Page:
What if your top performers were not your most engaged employees or were frustrated and considering bolting from your organization, in part because you were letting low performers slough off?
What if your lowest performers were your most engaged employees – so engaged, in fact, that they were recruiting their friends to come on board, perhaps talking up your company because it is, to their minds, a fairly undemanding workplace?
This sounds like a disastrous situation, but luckily it’s not your workplace, right? Your top performers are highly engaged, right?
Think again. There’s a good chance the disastrous scenario fits your workplace but you are simply unaware of the true situation.
That’s the finding of some fascinating research by Mark Murphy’s team at Leadership IQ, a consulting firm based in Washington, D.C.
It started when he was working with a technology company and had access to both employee engagement levels from research studies done there by his firm, and the company’s performance appraisals. He decided to correlate them and, to his shock, found that the most engaged employees were not the high performers, as expected, but the low performers.
The analysis was then extended to 207 companies, using the same type of data. In 42 per cent of them, Mr. Murphy’s team found that the most engaged employees were the low performers.
In 35 per cent, the high performers were more significantly engaged, while in the remaining 23 per cent high and low performers were roughly equal in engagement. So the most prevalent situation was the alarming state where the most engaged workers were the low performers.
“This is a wake-up call,” Mr. Murphy said in an interview.
“If high performers deliver better results, we should engage that asset.” When he did a detailed analysis of the original tech company, which he calls Tech X, he discovered that:
Low performers feel motivated
On employee engagement surveys, Mr. Murphy’s team found that workers who were deemed to be low performers in their annual review scored higher than high-performer colleagues when asked to rate the statement: “I am motivated to give 100 per cent effort at work.”
This means that at Tech X – as in many organizations, Mr. Murphy stresses – high and middle performers are not reaching their full potential. He worries that in too many workplaces, it’s not clear what is high performance or low performance, and that managers avoid holding the necessary challenging conversations with low performers, while failing to give sufficient recognition to top performers.
Low performers think their workplace is great
“The problems here are multiple,” the research study notes. “First, we have low performers so comfortable in their status quo that they aren’t afraid to say ‘Well, I don’t do much around here, but it sure is a great place to work.’ As for the middle and high performers, their low enthusiasm can lead to weak client and customer relations. And it certainly doesn’t predict success for recruiting efforts or building a talent pool of good and great performers. To help high and middle performers reach their full potential, if your best people aren’t shouting from the rooftops ‘This is a great place to work,’ you should be investigating why.”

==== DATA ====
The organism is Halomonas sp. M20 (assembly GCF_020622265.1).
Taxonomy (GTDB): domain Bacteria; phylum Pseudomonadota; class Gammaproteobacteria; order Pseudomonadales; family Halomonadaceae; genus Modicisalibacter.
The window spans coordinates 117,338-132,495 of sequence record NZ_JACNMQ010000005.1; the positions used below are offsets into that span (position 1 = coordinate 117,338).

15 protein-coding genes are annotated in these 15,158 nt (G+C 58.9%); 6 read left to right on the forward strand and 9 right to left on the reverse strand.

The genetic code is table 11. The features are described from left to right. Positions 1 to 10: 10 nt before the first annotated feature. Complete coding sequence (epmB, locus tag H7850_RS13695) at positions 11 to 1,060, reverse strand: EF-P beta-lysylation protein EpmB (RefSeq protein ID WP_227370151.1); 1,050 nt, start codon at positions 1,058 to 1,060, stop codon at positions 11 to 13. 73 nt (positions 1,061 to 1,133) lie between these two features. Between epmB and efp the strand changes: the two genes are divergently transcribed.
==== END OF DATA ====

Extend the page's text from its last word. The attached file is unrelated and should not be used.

Treatment of low performers has ripple effect
When low performers are not held accountable for poor performance, it has a negative impact on high and middle performers. While the low performers aren’t being pushed to produce, the high performers – who are working their tails off – seethe. “High performers like the notion of a meritocracy,” he said.
High performers are overlooked
The efforts of high performers go largely unrecognized while low performers receive positive reinforcement. Mr. Murphy notes that acceptable behaviour is anything we accept – and at Tech X, low performance is acceptable, indeed reinforced with supportive comments. Meanwhile, managers ignore high performers. That should be reversed: Managers must provide negative feedback to low performers and reward top performance with praise.
High performers feel helpless about their careers
Mr. Murphy believes this is the most dispiriting finding. As a result of Tech X’s actions or inactions, high performers feel helpless about their career prospects. “We’re undermining the high performers’ belief they can control their fate,” he said. “By not recognizing their work we are saying, ‘You can do great work but that may not make you successful in this organization.’”
Low performers don’t know they deserve that label
At Tech X, performance standards are not clear enough for low performers to know they are below par. Mr. Murphy said that is because performance standards are often obtuse (beyond jobs such as sales, for which there are clear targets). And that hurts not only because of the low performance, but because another Leadership IQ study of more than 70,000 employees found that 87 per cent said working with a low performer made them want to change jobs and 93 per cent said working with low performers decreased their productivity.
The takeaway: Assume your company is in the same boat as Tech X. Mr. Murphy suggests you begin comparing employee engagement scores to performance, and change your management approach if necessary.
Special to The Globe and Mail
Harvey Schachter is a Battersea, Ont.-based writer specializing in management issues. He writes Monday Morning Manager and management book reviews for the print edition of Report on Business and an online work-life column Balance. E-mail Harvey Schachter
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